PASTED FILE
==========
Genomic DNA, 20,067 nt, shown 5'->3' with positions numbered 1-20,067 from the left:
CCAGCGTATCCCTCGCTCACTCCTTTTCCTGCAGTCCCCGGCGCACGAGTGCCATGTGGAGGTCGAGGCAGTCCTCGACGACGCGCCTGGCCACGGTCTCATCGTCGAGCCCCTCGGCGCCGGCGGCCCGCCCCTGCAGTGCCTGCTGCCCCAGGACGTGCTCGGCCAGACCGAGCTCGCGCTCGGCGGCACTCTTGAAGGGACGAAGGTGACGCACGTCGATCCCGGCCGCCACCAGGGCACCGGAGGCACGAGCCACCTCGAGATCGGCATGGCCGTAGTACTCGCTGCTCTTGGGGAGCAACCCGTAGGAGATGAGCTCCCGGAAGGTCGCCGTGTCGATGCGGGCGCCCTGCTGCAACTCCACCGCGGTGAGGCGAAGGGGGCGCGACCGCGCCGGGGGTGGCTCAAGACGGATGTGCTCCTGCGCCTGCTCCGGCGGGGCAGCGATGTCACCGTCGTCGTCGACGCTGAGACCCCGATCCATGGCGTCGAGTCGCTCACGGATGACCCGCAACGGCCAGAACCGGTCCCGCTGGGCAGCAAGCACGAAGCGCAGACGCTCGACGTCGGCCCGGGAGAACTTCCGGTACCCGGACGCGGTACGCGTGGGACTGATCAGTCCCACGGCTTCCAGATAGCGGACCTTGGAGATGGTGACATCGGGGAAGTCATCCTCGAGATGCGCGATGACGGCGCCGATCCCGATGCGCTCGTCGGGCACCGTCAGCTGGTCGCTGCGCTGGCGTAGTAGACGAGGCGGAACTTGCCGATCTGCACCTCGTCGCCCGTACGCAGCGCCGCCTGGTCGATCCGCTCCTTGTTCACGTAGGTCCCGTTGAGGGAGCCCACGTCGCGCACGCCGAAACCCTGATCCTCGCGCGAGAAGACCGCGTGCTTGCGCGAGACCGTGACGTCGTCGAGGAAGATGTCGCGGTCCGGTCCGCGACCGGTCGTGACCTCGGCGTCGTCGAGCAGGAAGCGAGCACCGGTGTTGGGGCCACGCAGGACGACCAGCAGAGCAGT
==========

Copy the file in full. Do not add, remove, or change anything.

Genomic DNA, 20,067 nt, shown 5'->3' with positions numbered 1-20,067 from the left:
CCAGCGTATCCCTCGCTCACTCCTTTTCCTGCAGTCCCCGGCGCACGAGTGCCATGTGGAGGTCGAGGCAGTCCTCGACGACGCGCCTGGCCACGGTCTCATCGTCGAGCCCCTCGGCGCCGGCGGCCCGCCCCTGCAGTGCCTGCTGCCCCAGGACGTGCTCGGCCAGACCGAGCTCGCGCTCGGCGGCACTCTTGAAGGGACGAAGGTGACGCACGTCGATCCCGGCCGCCACCAGGGCACCGGAGGCACGAGCCACCTCGAGATCGGCATGGCCGTAGTACTCGCTGCTCTTGGGGAGCAACCCGTAGGAGATGAGCTCCCGGAAGGTCGCCGTGTCGATGCGGGCGCCCTGCTGCAACTCCACCGCGGTGAGGCGAAGGGGGCGCGACCGCGCCGGGGGTGGCTCAAGACGGATGTGCTCCTGCGCCTGCTCCGGCGGGGCAGCGATGTCACCGTCGTCGTCGACGCTGAGACCCCGATCCATGGCGTCGAGTCGCTCACGGATGACCCGCAACGGCCAGAACCGGTCCCGCTGGGCAGCAAGCACGAAGCGCAGACGCTCGACGTCGGCCCGGGAGAACTTCCGGTACCCGGACGCGGTACGCGTGGGACTGATCAGTCCCACGGCTTCCAGATAGCGGACCTTGGAGATGGTGACATCGGGGAAGTCATCCTCGAGATGCGCGATGACGGCGCCGATCCCGATGCGCTCGTCGGGCACCGTCAGCTGGTCGCTGCGCTGGCGTAGTAGACGAGGCGGAACTTGCCGATCTGCACCTCGTCGCCCGTACGCAGCGCCGCCTGGTCGATCCGCTCCTTGTTCACGTAGGTCCCGTTGAGGGAGCCCACGTCGCGCACGCCGAAACCCTGATCCTCGCGCGAGAAGACCGCGTGCTTGCGCGAGACCGTGACGTCGTCGAGGAAGATGTCGCGGTCCGGTCCGCGACCGGTCGTGACCTCGGCGTCGTCGAGCAGGAAGCGAGCACCGGTGTTGGGGCCACGCAGGACGACCAGCAGAGCAGT